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Miners Keep Their Fingers Crossed on Commercial Coal Mining after Reforms Announced by FM Sitharaman

Representative image: Reuters

Representative image: Reuters

The miners claimed that the minister had only reiterated almost what the government had been saying since the past few months after the amendment of the MMDR Act.

  • PTI
  • Last Updated: May 17, 2020, 8:01 PM IST
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Companies eyeing at commercial coal mining opportunity are not very optimistic but keeping their fingers crossed on the long term viability of the reform measures in the sector announced by Union Finance Minister Nirmala Sitharaman to boost the sagging economy.

The miners said they have to wait until new commercial block tenders are released to get finer details. The government is planning to immediately auction nearly 50 blocks ending the monopoly of Coal India and abolish differentiating captive and commercial mining.

The miners claimed that the minister had only reiterated almost what the government had been saying since the past few months after the amendment of the MMDR Act.

The stakeholders said they had submitted their comments on the Draft Coal Mines (Special Provisions) Amendment Rule 2020. The amendments would pave way for commercial mining without any restrictions on end-use and removing entry barriers.

The government is expected to come out with amendments shortly aiming to boost investment in the ailing economy due to the Covid-19 triggered crisis.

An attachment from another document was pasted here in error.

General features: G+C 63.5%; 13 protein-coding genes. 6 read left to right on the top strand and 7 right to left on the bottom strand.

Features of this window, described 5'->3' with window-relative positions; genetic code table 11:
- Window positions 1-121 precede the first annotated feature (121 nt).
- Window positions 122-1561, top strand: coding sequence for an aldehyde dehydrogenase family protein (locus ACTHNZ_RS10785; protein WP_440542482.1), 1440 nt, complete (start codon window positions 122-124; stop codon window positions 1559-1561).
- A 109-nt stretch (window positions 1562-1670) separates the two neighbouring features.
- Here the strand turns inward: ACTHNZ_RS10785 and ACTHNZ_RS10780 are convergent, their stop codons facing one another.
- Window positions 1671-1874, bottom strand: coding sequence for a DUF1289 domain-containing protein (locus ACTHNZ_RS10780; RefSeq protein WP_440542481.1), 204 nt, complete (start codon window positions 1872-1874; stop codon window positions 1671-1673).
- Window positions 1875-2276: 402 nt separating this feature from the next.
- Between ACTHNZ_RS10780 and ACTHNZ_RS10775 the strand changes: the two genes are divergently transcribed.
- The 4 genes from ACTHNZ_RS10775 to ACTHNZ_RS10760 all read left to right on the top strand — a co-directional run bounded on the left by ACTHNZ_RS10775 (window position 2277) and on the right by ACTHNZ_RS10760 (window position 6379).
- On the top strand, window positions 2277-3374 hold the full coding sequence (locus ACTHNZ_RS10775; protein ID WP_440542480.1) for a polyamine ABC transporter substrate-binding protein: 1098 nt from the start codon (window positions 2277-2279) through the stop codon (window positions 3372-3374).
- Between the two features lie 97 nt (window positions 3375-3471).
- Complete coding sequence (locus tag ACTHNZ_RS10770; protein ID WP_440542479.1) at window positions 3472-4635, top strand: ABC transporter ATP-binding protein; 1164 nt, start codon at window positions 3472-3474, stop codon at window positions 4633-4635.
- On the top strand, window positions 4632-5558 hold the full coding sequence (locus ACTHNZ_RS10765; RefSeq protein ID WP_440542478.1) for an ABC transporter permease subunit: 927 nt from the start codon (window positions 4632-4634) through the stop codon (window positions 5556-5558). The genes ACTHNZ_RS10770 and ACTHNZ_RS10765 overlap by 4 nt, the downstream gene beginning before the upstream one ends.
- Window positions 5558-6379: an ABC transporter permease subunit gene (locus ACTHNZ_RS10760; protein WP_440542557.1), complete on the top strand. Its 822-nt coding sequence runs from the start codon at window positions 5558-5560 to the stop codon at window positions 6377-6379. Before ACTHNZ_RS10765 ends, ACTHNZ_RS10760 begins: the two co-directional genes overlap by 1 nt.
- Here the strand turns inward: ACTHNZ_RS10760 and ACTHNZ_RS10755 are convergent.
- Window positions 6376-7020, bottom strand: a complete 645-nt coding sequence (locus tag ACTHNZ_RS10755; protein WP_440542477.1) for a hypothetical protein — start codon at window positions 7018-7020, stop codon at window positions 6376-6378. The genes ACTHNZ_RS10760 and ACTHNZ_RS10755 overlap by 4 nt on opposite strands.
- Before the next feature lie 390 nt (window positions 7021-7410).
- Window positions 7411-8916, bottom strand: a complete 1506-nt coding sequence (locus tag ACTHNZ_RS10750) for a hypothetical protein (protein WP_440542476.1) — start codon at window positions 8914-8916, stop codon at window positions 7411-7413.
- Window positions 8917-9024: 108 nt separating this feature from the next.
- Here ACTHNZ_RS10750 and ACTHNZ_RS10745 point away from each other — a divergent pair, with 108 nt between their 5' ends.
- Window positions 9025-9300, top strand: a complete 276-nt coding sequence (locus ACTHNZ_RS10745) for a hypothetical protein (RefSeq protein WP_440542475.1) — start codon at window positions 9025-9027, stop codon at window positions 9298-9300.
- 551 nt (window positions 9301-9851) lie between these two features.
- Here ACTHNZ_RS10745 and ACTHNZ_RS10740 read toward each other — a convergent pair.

"I don't find anything new from the finance minister's announcements on Saturday from what we had been hearing since the past few months. We are waiting for the tender of commercial mining to decide whether it would be commercially viable," Ambey Mining president Gora Koley told PTI.

"We had asked the government to do away with the base auction price of 4 per cent revenue share and allow market forces to determine it," he said.

Ambey is engaed in contract mining and plans to foray into commercial coal mining.

Commercial coal mining is likely to remain a mirage, an official of a top industrial group said, declining to be quoted.

"So far, it seems that only those who require captive coal will participate in the so-called commercial mine auctions that provide logistic advantage and assured quality and quantity on time without worries of coal grade slippage from CIL supplies," he said.

The only noteworthy announcement from the FM was the proposed cap on the upfront payment for lease that the industry had demanded in case of large mines, the official said.

To plan for 25-30 years, commercial miners need past National Coal Index data, which is not available, he said.


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